Spring has finally arrived in northern Virginia. The Daffodils, Forsythia, and various trees are blooming, and most other plants are budding and showing signs of growth. It is a great time to be outdoors after months of hibernating indoors to escape one of the coldest winters on record. Taking advantage of the warmer weather, I went with a friend and photography partner, Ernie Sears, to Huntley Meadows Park on Friday and Merrimac Farm Wildlife Management Area on Sunday.
At Huntley Meadows, our goal was to photograph Wood Ducks. Huntley Meadows is a 1,500 acre park consisting of wetlands and forests and is well known as a prime birding location. It is also known for Wood Ducks, having many nesting boxes located in the wetland areas. I was successful photographing Wood Ducks there last year, and at this time of year, the Wood Ducks are seeking tree cavities and nesting boxes.
Ernie and I arrived at Huntley Meadows shortly after sunrise and went first to the location where we photographed the Wood Ducks last year. We waited for over an hour at that location with little wildlife activity and no Wood Ducks. We spent the next hour searching other areas of the park and saw a variety of waterfowl and other birds, but no Wood Ducks. About two hours later, and back at our starting location, Ernie spotted a drake Wood Duck that came out from behind some reeds to look for its mate.
Woods Ducks, although very colorful, seem to be masters at hiding and blending into their environment. They are also very wary of people and typically do not stay clearly visible for long, which was the case with this Wood Duck. As soon as it located its mate, the two ducks quickly moved out of sight. The drake was in open water long enough for us to get some excellent shots, but the female was always partially hidden before they disappeared. We both photographed the Wood Duck with our Nikon D800s and 600mm lenses.
I was hoping to see and photograph Wood Ducks in the nearby trees, like the above and below images from last year at Huntley Meadows, but we only saw the drake Wood Duck and its mate on the water and only for a few minutes.
The article I wrote last year, containing the above and more Wood Duck images is at: http://stevetaboneblog.com/2013/03/17/wood-ducks-at-huntley-meadows/
Wild Turkeys at Merrimac Farm Wildlife Management Area
On Sunday, Ernie and I met at Merrimac Farm Wildlife Management Area early in the morning to look for turkeys to photograph. We both have seen small groups of Wild Turkeys at Merrimac, but had received recent reports of sightings of large flocks. Therefore, we had high expectations and were equipped with our Nikon 80-400s with TC14 teleconverters on our Nikon D800s with Nikon SB910 Speedlights and Better Beamers. That was the only camera gear we carried, traveling light and prepared to walk the Merrimac’s 300 acres if that is what it was going to take to find the turkeys.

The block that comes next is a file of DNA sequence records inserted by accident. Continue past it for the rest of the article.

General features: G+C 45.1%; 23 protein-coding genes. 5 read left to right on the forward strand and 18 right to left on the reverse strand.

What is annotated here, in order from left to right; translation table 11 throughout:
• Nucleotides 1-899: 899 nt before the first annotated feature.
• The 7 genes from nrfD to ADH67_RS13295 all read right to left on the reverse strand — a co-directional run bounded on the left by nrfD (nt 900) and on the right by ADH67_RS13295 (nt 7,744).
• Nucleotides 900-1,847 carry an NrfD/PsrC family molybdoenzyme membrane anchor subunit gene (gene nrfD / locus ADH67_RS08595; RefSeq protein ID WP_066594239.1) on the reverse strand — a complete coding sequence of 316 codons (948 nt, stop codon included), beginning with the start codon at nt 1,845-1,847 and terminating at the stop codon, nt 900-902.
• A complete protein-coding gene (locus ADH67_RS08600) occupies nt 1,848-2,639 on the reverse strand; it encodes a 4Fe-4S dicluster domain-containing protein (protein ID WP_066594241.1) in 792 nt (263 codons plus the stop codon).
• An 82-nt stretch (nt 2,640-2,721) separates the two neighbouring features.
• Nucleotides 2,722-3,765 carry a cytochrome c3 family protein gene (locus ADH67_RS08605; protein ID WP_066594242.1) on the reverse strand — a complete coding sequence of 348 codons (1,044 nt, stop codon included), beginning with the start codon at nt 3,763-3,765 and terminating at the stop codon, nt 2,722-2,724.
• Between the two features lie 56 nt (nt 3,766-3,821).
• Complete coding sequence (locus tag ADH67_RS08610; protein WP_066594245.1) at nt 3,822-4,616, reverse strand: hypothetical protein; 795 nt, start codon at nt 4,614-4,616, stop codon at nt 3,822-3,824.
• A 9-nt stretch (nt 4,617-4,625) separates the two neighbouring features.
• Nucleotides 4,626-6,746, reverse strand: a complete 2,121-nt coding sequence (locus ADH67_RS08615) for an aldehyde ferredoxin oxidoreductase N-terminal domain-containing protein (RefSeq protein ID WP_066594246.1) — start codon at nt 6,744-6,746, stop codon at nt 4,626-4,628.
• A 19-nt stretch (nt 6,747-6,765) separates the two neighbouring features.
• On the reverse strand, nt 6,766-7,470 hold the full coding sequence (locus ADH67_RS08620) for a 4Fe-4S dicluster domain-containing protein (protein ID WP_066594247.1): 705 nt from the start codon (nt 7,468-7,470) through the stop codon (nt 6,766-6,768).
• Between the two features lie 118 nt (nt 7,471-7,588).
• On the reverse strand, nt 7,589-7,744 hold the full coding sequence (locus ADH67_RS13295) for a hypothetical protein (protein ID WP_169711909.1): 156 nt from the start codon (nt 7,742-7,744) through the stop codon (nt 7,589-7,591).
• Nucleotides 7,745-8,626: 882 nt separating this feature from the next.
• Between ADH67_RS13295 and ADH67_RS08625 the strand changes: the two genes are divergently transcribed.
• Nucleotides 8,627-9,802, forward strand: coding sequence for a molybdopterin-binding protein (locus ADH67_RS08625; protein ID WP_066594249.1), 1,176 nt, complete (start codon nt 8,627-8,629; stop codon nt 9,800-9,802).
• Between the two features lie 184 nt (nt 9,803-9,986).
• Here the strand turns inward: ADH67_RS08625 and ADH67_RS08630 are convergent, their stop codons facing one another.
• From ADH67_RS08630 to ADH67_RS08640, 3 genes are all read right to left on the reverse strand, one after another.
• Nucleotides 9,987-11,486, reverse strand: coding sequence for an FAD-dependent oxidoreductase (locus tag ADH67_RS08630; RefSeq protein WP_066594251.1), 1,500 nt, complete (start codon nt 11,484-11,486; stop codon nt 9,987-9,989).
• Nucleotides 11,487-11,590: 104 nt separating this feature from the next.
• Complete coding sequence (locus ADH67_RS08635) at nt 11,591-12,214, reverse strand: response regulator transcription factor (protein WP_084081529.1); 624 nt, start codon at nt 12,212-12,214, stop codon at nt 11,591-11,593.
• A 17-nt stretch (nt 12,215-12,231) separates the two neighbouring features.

We walked areas of Merrimac that I had not been to before. We hiked for well over an hour without seeing much wildlife and not hearing or seeing any turkeys, when we spotted a flock of Wild Turkeys in an adjacent farm, but very close to Merrimac. Quietly, we moved close to a barbed wire fence separating Merrimac from the private farm. The turkeys were about 100 yards away. As we moved toward the fence, I began photographing, knowing that when the turkeys spotted us, they would run or fly away. I managed to get off a couple of halfway decent images of them under a tree before they spotted us and began running through the fence and back to Merrimac. There were 30 turkeys, more than I had seen together before.
After the turkeys ran out of sight, we hiked in the direction where they were heading. As we approached an open field, I spotted a turkey in the tree line, and at about the same time, the turkeys spotted us. All 30 turkeys immediately began flying out of the wooded area and across the open field and over the trees on the other side. They flew out two or three at a time. It all happened within seconds. I was not prepared for their flight out of the woods, but I managed to get a couple of halfway decent images. They are not “keeper” shots, as we refer to quality images, but they help to tell the story. Regardless of the quality of the images, the experience was exciting and memorable, seeing 30 very large birds with at least 6 foot wing spans flying nearby.
I will get back to Merrimac again soon to photograph the turkeys and hopefully return with some keepers. Below is an image of a Wild Turkey I photographed in the Smokies last summer to give you a closer view.
Comments on my blog and this article are appreciated and can be entered by clicking on “Comments” found below the Like this: section. You can also read other’s comments there.